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June 08, 2011
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A healthy debate we've started indeed! I'm not sure we've bridged many differences, though; maybe we should change the blog's name to Bigging Differences.
Let me explain some of my assumptions.
A good many of our policies and programs, then, should be designed to help people with the drive, work ethic, tenacity, and motivation to rise. We should clear any obstacles in their path. We should empower them with opportunities. And, at all costs, we should avoid undercutting their efforts. In short, we should bring an ethos of meritocracy back to our anti-poverty efforts—the same ethos that still works relatively well at the top of our social structures and could work equally well at the bottom.
What would that mean, exactly? Here are some suggestions focused on education.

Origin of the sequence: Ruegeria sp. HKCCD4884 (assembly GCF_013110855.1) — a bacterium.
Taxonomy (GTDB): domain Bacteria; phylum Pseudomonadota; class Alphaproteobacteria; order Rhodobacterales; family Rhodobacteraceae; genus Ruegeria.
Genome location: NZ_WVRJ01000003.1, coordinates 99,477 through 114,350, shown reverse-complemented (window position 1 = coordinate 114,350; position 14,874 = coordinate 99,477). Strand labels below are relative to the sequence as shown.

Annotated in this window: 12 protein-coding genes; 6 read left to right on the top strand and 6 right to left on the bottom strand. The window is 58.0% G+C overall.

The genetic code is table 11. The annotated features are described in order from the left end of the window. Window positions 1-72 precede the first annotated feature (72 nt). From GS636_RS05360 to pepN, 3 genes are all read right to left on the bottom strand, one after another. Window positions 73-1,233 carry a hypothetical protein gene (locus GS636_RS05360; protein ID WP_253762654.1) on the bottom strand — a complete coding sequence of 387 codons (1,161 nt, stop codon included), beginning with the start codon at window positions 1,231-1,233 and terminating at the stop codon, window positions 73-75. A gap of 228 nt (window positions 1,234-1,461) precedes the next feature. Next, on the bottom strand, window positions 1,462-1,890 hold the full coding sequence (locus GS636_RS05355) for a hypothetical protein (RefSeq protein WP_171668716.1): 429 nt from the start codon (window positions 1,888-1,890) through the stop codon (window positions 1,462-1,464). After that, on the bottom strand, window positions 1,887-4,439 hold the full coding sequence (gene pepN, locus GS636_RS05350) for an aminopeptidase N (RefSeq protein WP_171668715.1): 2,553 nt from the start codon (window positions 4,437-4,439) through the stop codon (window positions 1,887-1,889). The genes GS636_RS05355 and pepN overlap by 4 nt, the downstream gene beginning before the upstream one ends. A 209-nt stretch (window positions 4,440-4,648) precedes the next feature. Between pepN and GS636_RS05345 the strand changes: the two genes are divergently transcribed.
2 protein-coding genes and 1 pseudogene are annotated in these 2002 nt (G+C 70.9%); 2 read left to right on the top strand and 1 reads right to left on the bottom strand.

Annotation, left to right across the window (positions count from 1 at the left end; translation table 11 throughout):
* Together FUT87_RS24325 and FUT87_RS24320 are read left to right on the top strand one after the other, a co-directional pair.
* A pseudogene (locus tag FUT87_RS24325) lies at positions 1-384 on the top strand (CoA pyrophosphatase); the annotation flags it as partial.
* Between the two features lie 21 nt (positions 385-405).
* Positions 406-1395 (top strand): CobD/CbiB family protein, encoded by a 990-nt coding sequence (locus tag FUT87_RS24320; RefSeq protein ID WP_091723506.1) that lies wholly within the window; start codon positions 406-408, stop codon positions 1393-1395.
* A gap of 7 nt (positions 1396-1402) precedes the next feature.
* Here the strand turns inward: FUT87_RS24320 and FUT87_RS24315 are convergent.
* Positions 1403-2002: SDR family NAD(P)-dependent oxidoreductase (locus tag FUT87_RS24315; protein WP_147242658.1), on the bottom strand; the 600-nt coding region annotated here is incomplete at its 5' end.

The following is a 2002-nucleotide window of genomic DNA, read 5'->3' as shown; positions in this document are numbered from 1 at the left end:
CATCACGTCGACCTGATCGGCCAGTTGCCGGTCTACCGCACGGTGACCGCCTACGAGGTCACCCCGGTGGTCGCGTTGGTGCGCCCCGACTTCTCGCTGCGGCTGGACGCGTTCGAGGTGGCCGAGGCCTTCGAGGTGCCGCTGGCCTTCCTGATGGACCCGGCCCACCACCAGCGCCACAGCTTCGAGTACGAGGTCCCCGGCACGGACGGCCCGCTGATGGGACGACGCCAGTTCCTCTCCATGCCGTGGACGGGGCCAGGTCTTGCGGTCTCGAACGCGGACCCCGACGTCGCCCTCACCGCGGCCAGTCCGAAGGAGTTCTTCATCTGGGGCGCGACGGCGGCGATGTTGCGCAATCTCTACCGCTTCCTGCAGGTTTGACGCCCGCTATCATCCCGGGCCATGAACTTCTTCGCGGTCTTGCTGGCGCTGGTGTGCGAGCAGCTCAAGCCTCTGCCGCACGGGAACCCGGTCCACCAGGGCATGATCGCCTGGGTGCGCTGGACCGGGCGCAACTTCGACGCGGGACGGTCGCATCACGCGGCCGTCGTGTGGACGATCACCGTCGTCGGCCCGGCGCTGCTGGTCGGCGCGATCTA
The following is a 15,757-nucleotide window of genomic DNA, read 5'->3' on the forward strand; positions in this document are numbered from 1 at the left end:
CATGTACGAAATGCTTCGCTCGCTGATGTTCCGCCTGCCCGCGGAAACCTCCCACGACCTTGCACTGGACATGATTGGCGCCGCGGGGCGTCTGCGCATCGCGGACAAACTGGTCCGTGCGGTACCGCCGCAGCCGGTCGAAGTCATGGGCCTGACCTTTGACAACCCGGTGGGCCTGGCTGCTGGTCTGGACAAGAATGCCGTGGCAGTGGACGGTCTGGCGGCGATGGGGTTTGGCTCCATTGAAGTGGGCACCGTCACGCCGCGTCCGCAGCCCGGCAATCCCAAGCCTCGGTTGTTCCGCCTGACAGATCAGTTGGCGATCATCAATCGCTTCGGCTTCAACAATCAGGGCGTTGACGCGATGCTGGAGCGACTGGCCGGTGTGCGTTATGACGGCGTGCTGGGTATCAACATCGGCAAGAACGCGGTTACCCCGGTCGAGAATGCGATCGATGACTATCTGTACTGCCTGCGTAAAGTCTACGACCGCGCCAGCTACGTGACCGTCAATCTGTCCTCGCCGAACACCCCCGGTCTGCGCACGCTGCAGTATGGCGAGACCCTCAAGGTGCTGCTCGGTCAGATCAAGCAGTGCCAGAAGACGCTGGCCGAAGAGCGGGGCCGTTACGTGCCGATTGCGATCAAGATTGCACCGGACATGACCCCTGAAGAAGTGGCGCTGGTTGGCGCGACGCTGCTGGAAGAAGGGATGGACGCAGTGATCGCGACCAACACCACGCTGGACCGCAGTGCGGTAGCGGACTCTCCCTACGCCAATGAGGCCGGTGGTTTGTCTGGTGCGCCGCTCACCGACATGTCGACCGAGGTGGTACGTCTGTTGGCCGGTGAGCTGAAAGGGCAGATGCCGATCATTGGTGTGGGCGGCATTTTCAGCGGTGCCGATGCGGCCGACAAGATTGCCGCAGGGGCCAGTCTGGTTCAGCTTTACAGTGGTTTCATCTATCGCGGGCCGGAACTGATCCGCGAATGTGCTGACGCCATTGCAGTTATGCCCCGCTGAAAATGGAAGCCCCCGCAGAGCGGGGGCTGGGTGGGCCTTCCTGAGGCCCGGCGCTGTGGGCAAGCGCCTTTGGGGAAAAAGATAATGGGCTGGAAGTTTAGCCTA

If some of these policies sound familiar, it's because once upon a time we embraced them—and they worked. Have you read the new book by Alison Stewart called First Class: The Legacy of Dunbar, America's First Black Public High School? In a new Education Next book review, AEI's Michael McShane explains that D.C.'s Dunbar, circa 1920,
And the results?
Though relegated to second-class status and stifled at every turn, Dunbar produced a coterie of graduates that the most elite schools in the country would envy. Doctors, lawyers, Ivy League professors, generals, and titans of business all graced and were graced by Dunbar's faculty and community.
And this, of course, was in the Jim Crow era.
Dunbar later became a regular, de-tracked, "comprehensive" high school—and started its long slide. Would anyone argue that Washington, D.C., is better off as a result?
Our message to young people, especially those growing up in poverty, should be clear: If you're willing to do the work, we'll clear your path to the middle class.
This article originally appeared on Education Week’s Bridging Differences blog, where Mike Petrilli is debating Deborah Meier.